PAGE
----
Other popular things to do at Louisville Zoo include concession stands, playgrounds, gift shops, amusement park rides, a splash park, a petting zoo, camel rides, and much, much more.

For hours of operation, event schedules, and any associated fees, consult the zoo's website.

Looking for a place to enjoy an overnight stay while in Louisville? Park your rig at Louisville North Campground or Louisville South KOA Holiday.

North Market

It's a bit of a trek at 209 miles but is well worth the RV trip to spend the day enjoying Columbus, Ohio's North Market. North Market is a popular spot that welcomes over one million visitors annually. It maintains its position as one of the most beloved public markets in the United States on a year-round basis.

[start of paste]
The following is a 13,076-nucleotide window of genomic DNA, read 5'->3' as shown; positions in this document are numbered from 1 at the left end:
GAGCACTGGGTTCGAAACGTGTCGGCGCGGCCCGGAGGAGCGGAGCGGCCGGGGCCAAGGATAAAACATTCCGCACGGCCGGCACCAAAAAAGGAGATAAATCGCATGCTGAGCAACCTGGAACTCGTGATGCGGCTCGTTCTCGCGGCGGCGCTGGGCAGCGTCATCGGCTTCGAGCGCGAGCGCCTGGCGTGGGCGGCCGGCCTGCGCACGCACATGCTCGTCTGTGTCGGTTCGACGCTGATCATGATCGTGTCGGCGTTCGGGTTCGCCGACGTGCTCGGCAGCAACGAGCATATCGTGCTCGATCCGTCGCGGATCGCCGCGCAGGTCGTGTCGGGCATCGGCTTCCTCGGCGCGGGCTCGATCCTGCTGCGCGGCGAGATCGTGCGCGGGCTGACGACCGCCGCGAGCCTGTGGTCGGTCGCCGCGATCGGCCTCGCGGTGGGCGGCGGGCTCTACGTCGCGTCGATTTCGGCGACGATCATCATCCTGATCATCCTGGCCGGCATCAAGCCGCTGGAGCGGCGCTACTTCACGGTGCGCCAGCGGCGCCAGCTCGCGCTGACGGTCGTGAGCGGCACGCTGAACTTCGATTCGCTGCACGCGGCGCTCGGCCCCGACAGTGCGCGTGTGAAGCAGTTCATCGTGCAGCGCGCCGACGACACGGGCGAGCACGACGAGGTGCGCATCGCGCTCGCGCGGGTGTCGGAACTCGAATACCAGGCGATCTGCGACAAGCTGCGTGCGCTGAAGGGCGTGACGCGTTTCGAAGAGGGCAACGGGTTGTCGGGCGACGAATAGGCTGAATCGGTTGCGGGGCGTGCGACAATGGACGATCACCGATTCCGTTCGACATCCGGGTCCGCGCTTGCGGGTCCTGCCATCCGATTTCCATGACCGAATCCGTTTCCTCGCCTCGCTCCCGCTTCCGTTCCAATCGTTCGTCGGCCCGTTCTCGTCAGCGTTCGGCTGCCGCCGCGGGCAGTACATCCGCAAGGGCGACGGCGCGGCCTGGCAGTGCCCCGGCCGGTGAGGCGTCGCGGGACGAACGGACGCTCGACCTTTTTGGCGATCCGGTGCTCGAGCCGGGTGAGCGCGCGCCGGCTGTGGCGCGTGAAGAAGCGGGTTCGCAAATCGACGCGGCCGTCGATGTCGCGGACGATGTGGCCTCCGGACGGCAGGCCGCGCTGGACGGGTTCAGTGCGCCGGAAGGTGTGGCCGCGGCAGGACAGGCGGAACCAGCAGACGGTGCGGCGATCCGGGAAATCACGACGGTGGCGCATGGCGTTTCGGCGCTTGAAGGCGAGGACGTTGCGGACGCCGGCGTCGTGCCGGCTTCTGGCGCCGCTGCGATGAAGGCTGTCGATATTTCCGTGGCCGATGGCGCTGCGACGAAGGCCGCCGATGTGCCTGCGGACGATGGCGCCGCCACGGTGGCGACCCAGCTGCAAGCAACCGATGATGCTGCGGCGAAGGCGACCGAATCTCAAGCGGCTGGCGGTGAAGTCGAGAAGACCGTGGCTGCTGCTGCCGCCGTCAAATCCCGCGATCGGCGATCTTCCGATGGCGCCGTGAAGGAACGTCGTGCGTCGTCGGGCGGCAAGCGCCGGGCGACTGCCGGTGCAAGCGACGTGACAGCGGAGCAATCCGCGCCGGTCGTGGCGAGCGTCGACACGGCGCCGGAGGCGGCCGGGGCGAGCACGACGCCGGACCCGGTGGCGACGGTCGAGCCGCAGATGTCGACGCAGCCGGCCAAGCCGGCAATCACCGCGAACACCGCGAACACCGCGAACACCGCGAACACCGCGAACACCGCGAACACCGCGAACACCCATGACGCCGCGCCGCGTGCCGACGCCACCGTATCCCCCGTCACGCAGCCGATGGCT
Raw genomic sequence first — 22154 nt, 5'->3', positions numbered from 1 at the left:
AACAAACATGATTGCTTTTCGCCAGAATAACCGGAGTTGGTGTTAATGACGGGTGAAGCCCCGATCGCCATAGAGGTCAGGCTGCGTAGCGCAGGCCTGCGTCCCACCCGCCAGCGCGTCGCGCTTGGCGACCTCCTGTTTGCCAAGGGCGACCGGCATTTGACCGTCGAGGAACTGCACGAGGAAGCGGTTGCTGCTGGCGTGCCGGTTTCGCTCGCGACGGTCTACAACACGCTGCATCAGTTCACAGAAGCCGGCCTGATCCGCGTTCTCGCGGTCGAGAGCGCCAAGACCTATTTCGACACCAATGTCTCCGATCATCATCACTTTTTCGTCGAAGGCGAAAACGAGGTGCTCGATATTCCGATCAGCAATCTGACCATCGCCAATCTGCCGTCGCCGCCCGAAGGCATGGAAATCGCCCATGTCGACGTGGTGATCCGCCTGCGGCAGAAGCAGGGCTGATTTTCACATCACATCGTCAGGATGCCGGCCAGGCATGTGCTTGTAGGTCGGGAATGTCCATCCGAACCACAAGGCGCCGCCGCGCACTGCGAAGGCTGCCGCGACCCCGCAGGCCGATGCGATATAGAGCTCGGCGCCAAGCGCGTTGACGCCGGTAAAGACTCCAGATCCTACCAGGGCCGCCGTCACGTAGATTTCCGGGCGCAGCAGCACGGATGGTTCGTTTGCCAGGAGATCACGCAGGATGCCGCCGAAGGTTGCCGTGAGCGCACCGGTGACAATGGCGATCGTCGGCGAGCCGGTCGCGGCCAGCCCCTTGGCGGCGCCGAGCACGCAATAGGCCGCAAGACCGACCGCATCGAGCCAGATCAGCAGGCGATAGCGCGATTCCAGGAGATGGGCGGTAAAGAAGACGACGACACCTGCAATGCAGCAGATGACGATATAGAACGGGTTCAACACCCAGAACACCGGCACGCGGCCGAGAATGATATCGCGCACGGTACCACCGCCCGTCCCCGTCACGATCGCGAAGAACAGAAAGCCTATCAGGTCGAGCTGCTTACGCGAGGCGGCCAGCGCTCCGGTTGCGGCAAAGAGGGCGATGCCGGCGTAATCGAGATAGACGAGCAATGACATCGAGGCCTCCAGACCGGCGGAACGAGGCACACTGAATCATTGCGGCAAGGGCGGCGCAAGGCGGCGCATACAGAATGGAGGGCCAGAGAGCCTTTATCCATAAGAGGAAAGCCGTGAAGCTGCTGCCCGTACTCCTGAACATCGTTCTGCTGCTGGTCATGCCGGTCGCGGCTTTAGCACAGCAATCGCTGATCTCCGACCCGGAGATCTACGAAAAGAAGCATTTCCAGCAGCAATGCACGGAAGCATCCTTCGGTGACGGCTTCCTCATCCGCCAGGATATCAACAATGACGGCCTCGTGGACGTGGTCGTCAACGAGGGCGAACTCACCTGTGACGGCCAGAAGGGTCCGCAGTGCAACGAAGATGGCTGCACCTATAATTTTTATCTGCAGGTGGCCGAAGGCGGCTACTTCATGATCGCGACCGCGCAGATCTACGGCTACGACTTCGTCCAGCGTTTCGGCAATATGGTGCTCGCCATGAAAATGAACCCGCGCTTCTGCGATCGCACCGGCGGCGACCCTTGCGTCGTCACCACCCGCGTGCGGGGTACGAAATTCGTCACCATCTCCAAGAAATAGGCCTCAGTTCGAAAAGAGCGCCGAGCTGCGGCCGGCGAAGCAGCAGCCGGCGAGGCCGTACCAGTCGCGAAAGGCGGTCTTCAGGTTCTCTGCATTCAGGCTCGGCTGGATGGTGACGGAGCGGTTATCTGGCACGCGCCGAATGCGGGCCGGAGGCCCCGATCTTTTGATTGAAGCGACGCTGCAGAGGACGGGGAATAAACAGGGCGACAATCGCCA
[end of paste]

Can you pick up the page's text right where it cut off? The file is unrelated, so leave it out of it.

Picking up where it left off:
One of North Market's greatest attributes is its commitment to maintaining a space that speaks authentically of Columbus' culture through support for local retailers, small businesses, and handcrafted goods.

North Market was founded in 1876. It was constructed upon the second of what were once four similar markets that rested on a public cemetery known as "The North Graveyard."

Sadly, in 1948, this original market was destroyed during a fire. The merchants worked together to raise the money to buy a Quonset hut left over from the war in which to start the market again. During the 1970s, financial hardship saw the North Market struggling to survive with an eventual closure in the days ahead.

However, a committed group of citizens formed a group dedicated to the preservation and prosperity of this historical attraction. It is this group that took over the oversight and management of the North Market on an ongoing basis beginning in 1988.